We now summarize and generalize the ideas presented in the above example. The lines in the two state value functions become hyper-planes in the general case. Since we can represent a hyper-plane with a vector of its coefficients, our value function can (and will) be represented with a set of vectors.

To define some notation, let `V'` be the set of vectors we
desire for the next stage of value iteration and `V` be the set
of vectors we have from the previous stage. Here the stages of value
iteration simply correspond to succeeding horizon lengths.

As we saw in the example, each vector in `V'` is constructed from
a combination of vectors in `V`. More precisely each vector is
constructed from the immediate rewards and the transformation (using
the `S()` functions) of `V`.

A vector in `V` has a particular strategy associated with it.
Each vector at a stage represents the value of acting according to the
particular current and future strategy for that vector. Selecting a
vector at a stage is the same as selecting a particular course of
action at a stage and a particular future action strategy. The future
strategy is contingent upon the particular observations that are
received, but for a particular observation sequence the future
strategy is fixed.

When we are given the set of vectors, it is easy to decide how to act
for a given belief state; just select the action associated with the
vector that gives the highest value at that point. Our problem is to
construct those vectors, `V'`, given that we know the best ways
to act in the previous stage, which is what `V` tells us.

Each action we perform has some immediate and some future
consequences. The immediate consequences are directly available from
the `POMDP` problem formulation. The future consequences are
completely contained in the set `V`. However, things change
when we perform an action, so all the possible future consequences
must be weighted by the probability that we will incur those
consequences. These probabilities come directly from the
`POMDP` formulation and, more specifically, depend upon our
current belief, the immediate action we take and the observation that
the world provides us.

Again without going into the formulas, suffice it to say that we can
take the set `V` and transform it into a set `S(a,z)`
for each action, `a`, and observation, `z`. Think of
each of these sets as the effect of choosing the the various courses
of action for the vectors in `V` after having performed action
`a` and having seen observation `z`. Constructing each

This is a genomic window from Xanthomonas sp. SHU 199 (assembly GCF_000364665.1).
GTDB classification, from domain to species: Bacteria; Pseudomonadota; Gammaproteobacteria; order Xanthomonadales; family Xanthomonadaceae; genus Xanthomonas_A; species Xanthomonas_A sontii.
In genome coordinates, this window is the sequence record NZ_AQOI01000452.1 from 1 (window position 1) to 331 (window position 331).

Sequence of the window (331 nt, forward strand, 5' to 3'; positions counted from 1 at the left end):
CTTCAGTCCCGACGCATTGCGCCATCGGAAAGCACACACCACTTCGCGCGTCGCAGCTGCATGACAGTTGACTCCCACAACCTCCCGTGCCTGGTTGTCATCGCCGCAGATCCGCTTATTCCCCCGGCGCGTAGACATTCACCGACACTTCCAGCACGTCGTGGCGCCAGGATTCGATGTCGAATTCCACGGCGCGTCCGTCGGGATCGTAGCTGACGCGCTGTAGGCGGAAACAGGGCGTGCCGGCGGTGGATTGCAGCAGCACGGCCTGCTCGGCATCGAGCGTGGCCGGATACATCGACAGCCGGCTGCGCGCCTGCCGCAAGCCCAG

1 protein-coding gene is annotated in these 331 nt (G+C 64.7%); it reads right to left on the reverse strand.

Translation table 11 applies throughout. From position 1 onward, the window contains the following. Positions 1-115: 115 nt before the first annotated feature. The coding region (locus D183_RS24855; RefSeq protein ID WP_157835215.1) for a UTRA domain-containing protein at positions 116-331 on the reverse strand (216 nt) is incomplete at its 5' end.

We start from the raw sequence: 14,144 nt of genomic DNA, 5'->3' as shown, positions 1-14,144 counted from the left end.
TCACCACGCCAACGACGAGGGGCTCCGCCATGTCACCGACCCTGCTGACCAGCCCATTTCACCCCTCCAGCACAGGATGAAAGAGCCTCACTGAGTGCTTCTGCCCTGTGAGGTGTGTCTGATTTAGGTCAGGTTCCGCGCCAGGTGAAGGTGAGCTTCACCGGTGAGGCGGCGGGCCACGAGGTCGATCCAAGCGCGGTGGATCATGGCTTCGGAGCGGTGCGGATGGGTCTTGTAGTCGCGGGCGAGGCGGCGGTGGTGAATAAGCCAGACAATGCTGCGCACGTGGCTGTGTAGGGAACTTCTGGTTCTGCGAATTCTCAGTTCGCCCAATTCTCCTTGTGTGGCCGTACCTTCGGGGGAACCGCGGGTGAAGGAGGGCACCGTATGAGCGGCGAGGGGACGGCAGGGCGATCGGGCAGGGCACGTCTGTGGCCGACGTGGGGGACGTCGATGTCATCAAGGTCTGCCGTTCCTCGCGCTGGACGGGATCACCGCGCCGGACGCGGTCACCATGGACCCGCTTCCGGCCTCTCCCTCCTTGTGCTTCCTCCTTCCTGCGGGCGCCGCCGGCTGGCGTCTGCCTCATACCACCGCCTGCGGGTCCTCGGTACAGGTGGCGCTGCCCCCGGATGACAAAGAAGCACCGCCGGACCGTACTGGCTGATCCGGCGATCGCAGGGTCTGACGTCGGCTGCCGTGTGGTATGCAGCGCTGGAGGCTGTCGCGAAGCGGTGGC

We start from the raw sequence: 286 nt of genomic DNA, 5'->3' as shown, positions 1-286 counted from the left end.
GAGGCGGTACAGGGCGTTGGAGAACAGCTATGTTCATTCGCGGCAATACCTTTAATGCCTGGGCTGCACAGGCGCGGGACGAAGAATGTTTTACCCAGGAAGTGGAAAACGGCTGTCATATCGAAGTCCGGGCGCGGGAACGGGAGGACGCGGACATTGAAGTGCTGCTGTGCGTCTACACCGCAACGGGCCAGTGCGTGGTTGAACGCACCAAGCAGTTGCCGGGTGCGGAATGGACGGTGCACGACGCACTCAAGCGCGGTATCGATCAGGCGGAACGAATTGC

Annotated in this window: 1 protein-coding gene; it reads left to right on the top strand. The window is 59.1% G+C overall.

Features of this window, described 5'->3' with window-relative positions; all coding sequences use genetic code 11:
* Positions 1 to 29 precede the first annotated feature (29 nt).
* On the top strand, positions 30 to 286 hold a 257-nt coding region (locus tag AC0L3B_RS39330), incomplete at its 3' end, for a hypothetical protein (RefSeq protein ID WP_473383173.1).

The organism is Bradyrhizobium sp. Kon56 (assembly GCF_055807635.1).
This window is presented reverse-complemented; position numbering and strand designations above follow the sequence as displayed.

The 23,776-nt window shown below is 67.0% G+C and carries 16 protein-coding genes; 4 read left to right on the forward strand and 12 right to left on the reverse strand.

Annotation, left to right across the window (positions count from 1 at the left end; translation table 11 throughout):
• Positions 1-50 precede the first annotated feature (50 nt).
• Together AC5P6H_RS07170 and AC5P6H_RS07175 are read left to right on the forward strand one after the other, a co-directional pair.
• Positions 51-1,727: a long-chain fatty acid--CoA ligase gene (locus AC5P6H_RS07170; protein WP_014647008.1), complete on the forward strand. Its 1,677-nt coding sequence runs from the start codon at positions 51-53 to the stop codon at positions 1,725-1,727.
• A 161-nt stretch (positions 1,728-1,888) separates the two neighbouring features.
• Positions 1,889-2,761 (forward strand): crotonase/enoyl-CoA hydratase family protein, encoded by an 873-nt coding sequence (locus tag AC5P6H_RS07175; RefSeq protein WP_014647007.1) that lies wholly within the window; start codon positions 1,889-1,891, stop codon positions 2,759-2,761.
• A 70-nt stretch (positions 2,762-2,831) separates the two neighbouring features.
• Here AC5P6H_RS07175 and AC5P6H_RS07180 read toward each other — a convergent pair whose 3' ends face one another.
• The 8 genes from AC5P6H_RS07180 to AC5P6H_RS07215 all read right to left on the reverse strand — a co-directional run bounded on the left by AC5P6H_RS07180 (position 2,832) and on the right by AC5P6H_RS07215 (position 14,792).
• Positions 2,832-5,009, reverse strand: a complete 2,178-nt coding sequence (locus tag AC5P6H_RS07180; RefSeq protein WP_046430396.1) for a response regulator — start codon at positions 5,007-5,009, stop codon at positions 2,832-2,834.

of the sets `\S(a,z)` is a simple transformation using the
set `V` and the `POMDP` model parameters.

Once transformed into `S(a,z)` it is easy to see which
vector in `V` has the best future course of action, given that
our immediate action was `a` and immediate observation was
`z`. In fact, the vectors in `S(a,z)` also form a
piecewise linear convex value function over belief space. Note that
if we look at the partition of `S(a,z)` and the partition
of `V` they are not usually the same.

We now come back to our main problem: how to construct the vectors in
`V'` from the set `V`. One key point to many of the
solution procedures is that given a particular belief point, we can
easily construct the vector in `V'` for that belief point. This
may not be completely obvious without any formulas, but it actually
easy to show how with our partition view of the sets of vectors.

Below is a picture of the `S(a,z)` partitions of belief space
for a particular action, with each observation, one on top of the
other.

For a given observation, the choice of action is obvious at a given belief point. The vector that dominates is the one to choose and this is already worked out for us in the partitioning diagram, because it shows where each vector dominates. For all the observations we do the same and it amounts to drawing a vertical line corresponding to a belief point and selecting all the vectors whose partition it intersects.

So for a particular action, given a belief point the vector we are
interested in is comprised of the immediate effects of the action plus
the sum of all of the chosen vector from each of the sets
`S(a,z)`. We must also add the immediate reward effects for that
particular action.

However, the vector constructed this way may or may not be in
`V'`. We actually need to construct a vector at this point for
each action and determine which one is the dominant one. The dominant
one belongs to the set `V'` and its course of action is
associated with it. The strategy that that vector represents is that
immediate action, plus the future strategies from the `V`
vectors chosen. Since we selected a different vector for each
observation, the future strategy is contingent upon the observation we
get.

If it were possible to enumerate all the belief points, we could construct all the vectors this way. Many belief points would produce duplicate vectors, but we could discard those and be left with the set we wanted. Since enumerating belief points is not possible, we must be smarter about generating these vectors. Since we know there are only a finite number of vectors, there exists a finite set of points that would allow us to generate each vector. The problem is that we don't immediately have access to this set.

Displaying the partitioning of the transformed `V` actually
make it easy for us to pick out the vectors by eye. The figure below
shows how just need to inspect the partitions to see where there is a
different combination of vectors we could choose. We look at each
observation and select a color, the number of different combination
are the number of vectors that will be in the value function for this
particular action `a`.